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It didn't take long for me to feel welcome in Taxco de Alarcón, a colonial town known for its silver. Taxco's maze of cobblestone streets is perfect for solo wandering, and there are enough -- some say up to 900 -- silver jewelry shops and art galleries to provide days of shiny distractions.

Many visitors come to brush up on Spanish or hone their silversmithing skills at the Centro de Estudios Para Extranjeros (Center of Studies for Foreigners) run by the Universidad Nacional Autónoma de México (National Autonomous University of Mexico). But I was in town for a weekend reprieve from the noise and crowds of Mexico City.

Where to Eat and Drink in Taxco, Mexico

One of the first destinations on my list was Café Sasha, a classic backpacker coffeehouse with vegetarian fare. I was greeted by Sacha Nanay, a Chicago native and the café's namesake. We talked about world travel as I enjoyed curry (a welcome sight after months of tacos al pastor) and a corona. She told me that she and her business partner, fellow Chicagoan Javier Vasquez, wanted to create a place that reminded them of their trips through India. The walls are covered with psychadellic "Om" symbols and images of a dancing Shiva. The café is often home to late-night drum circles and jam sessions.

"I'm not traveling anymore, but now the world comes to me," Nanay says.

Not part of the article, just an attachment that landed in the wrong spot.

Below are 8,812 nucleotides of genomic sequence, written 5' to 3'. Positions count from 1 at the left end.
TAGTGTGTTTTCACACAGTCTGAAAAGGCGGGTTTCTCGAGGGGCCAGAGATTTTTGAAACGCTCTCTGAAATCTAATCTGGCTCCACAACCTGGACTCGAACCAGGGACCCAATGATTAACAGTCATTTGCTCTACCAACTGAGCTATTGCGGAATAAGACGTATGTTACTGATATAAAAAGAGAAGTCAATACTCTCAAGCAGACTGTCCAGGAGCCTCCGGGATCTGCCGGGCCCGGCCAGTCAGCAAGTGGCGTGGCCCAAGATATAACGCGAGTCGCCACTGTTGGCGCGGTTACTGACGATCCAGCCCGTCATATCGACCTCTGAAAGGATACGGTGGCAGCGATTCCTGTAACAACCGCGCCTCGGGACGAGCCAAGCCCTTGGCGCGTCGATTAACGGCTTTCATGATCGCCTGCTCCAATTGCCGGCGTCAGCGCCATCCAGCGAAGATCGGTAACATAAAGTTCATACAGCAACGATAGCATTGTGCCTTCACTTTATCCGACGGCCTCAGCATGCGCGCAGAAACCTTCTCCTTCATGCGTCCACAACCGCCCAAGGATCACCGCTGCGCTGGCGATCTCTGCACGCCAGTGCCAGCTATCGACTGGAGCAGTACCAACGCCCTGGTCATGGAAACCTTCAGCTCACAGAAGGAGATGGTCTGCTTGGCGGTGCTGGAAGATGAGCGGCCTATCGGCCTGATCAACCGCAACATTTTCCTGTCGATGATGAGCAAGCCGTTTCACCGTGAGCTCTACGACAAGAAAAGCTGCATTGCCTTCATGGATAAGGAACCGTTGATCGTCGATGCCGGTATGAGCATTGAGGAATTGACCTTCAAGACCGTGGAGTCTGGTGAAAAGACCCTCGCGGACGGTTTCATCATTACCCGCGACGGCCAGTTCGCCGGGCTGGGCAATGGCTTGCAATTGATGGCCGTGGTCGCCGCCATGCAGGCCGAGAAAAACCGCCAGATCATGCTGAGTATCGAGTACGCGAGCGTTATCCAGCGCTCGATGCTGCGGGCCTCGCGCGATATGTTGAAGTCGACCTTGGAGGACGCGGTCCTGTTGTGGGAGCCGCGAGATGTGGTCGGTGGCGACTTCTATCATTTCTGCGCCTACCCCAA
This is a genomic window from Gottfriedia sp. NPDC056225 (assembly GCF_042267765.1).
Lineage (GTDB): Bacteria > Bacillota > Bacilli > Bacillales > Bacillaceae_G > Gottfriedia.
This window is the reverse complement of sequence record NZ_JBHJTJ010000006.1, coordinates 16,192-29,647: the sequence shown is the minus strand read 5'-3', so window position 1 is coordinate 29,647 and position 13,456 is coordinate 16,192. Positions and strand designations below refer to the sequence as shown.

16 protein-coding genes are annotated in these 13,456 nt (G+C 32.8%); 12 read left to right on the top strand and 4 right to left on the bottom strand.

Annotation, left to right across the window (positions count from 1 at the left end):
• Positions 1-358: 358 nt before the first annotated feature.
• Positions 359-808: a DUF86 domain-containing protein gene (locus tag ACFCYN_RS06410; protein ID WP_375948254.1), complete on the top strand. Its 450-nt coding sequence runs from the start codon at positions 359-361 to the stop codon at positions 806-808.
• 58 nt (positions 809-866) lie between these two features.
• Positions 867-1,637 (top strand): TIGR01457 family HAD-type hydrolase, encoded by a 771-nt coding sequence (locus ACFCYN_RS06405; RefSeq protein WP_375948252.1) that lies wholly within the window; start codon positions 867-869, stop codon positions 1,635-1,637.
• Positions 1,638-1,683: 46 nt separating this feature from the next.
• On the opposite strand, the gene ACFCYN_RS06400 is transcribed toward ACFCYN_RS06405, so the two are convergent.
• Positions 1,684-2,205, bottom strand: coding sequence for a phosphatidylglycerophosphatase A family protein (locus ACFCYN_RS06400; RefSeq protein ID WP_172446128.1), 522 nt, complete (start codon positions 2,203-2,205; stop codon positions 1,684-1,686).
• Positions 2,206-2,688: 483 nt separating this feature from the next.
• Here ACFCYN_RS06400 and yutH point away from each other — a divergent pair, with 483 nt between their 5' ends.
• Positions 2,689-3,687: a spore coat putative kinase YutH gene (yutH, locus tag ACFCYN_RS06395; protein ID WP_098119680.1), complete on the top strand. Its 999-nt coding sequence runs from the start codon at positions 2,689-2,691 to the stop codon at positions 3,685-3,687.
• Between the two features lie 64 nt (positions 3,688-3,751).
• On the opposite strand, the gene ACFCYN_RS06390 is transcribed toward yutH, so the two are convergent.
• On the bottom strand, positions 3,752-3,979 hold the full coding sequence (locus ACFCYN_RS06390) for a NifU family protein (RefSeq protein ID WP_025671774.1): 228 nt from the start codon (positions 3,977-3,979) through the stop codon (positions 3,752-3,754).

It turns out I'm not the only one to receive such a warm welcome. After running the café with Vasquez for more than a decade, Nanay is a seasoned host. She has made lifelong friends in the café and even acted as matchmaker for customers who later married and had children.

The economic downfall has now provided Nanay with an opportunity to extend her hospitality even further. This year, she converted two stories of her home into a hostel. "Being single is tough with this economy," she explains "I love my house and didn't want to move, and it's kind of an extension of the café."

Where to Stay in Taxco, Mexico

Since many of her customers have already come to think of the café as a home away from home, staying a night or two at the hostel has been a natural transition. Nanay says most of the guests inquire about signs posted in the café, and she personally escorts them the two blocks up a steep alleyway to the hostel. The entire endeavor works out well for travelers who are excited to find curry and teriyaki in the heart of Mexico.

You can stay free in a dormitory-style room if you spend 150 pesos in the café. If you spend 500 pesos, you'll get a private room at no extra cost. The rooms are also available without a purchase from the café for 100 and 350 pesos, respectively. Nanay says that so far her guests have included designers, art students, and "worldly people on spiritual missions."

"A lot of people want an alternative to the cliche Cancún and Cabo San Lucas thing," Nanay says. "Since Taxco has a history of artisans, it attracts people who want more from their vacation than a silly T-shirt."

Like Nanay herself, the bohemian-style rooms are decorated with bright woven blankets that are used as comforters. Street scene photographs line the walls. Guests in the single rooms have access to a terrace that has sweeping views of the nearby Santa Prisca Cathedral and the valley.

Despite her awe-inspiring surroundings, Nanay says she still has the itch for wandering. She's planning trips to New York and India this year. Hopefully she'll be around for my next jaunt through town.

More Information

Café Sasha (Calle Juan Ruiz de Alarcón 1; tel. 762/627-6464; e-mail cafesasha@gmail.com) Guests interested in the hostel can contact the café directly.

Centro de Estudios Para Extranjeros (Ex Hacienda El Chorillo/SN; tel. 762/622 0124; 762/622-3410; www.cepetaxco.unam.mx)